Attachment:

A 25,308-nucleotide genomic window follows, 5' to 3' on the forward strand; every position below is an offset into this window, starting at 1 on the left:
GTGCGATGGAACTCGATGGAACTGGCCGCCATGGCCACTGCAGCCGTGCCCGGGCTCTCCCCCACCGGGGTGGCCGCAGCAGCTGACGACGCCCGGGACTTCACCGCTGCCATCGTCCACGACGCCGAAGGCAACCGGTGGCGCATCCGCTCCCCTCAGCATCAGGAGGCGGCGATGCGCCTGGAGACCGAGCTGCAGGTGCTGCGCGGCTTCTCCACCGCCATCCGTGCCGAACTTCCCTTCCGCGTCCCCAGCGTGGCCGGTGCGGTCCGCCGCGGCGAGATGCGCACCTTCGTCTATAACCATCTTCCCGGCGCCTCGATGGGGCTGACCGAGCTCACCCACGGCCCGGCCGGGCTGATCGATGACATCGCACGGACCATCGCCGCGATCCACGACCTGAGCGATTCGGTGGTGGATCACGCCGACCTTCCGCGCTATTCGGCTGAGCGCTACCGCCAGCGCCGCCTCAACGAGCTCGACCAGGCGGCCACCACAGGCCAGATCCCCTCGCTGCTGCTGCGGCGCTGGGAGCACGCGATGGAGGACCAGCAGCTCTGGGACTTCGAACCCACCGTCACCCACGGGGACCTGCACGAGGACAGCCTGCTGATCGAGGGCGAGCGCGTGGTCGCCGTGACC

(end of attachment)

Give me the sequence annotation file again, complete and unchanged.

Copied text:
A 25,308-nucleotide genomic window follows, 5' to 3' on the forward strand; every position below is an offset into this window, starting at 1 on the left:
GTGCGATGGAACTCGATGGAACTGGCCGCCATGGCCACTGCAGCCGTGCCCGGGCTCTCCCCCACCGGGGTGGCCGCAGCAGCTGACGACGCCCGGGACTTCACCGCTGCCATCGTCCACGACGCCGAAGGCAACCGGTGGCGCATCCGCTCCCCTCAGCATCAGGAGGCGGCGATGCGCCTGGAGACCGAGCTGCAGGTGCTGCGCGGCTTCTCCACCGCCATCCGTGCCGAACTTCCCTTCCGCGTCCCCAGCGTGGCCGGTGCGGTCCGCCGCGGCGAGATGCGCACCTTCGTCTATAACCATCTTCCCGGCGCCTCGATGGGGCTGACCGAGCTCACCCACGGCCCGGCCGGGCTGATCGATGACATCGCACGGACCATCGCCGCGATCCACGACCTGAGCGATTCGGTGGTGGATCACGCCGACCTTCCGCGCTATTCGGCTGAGCGCTACCGCCAGCGCCGCCTCAACGAGCTCGACCAGGCGGCCACCACAGGCCAGATCCCCTCGCTGCTGCTGCGGCGCTGGGAGCACGCGATGGAGGACCAGCAGCTCTGGGACTTCGAACCCACCGTCACCCACGGGGACCTGCACGAGGACAGCCTGCTGATCGAGGGCGAGCGCGTGGTCGCCGTGACC